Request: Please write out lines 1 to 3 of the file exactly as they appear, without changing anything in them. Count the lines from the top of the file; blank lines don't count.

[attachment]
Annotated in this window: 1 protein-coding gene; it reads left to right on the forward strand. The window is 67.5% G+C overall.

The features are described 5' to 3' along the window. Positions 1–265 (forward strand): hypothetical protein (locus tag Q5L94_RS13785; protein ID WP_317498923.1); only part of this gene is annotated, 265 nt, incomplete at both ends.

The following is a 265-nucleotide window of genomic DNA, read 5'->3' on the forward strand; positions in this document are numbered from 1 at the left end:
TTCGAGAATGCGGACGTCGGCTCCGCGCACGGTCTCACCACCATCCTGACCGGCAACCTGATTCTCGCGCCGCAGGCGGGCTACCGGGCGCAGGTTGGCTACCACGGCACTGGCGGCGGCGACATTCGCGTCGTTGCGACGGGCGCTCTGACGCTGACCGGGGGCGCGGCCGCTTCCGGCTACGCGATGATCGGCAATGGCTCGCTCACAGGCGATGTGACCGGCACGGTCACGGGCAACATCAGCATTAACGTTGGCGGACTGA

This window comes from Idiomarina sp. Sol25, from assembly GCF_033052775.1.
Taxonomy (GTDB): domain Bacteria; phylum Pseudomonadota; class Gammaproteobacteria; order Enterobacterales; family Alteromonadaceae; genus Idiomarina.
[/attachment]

Annotated in this window: 1 protein-coding gene; it reads left to right on the forward strand. The window is 67.5% G+C overall.

The features are described 5' to 3' along the window. Positions 1–265 (forward strand): hypothetical protein (locus tag Q5L94_RS13785; protein ID WP_317498923.1); only part of this gene is annotated, 265 nt, incomplete at both ends.

The following is a 265-nucleotide window of genomic DNA, read 5'->3' on the forward strand; positions in this document are numbered from 1 at the left end: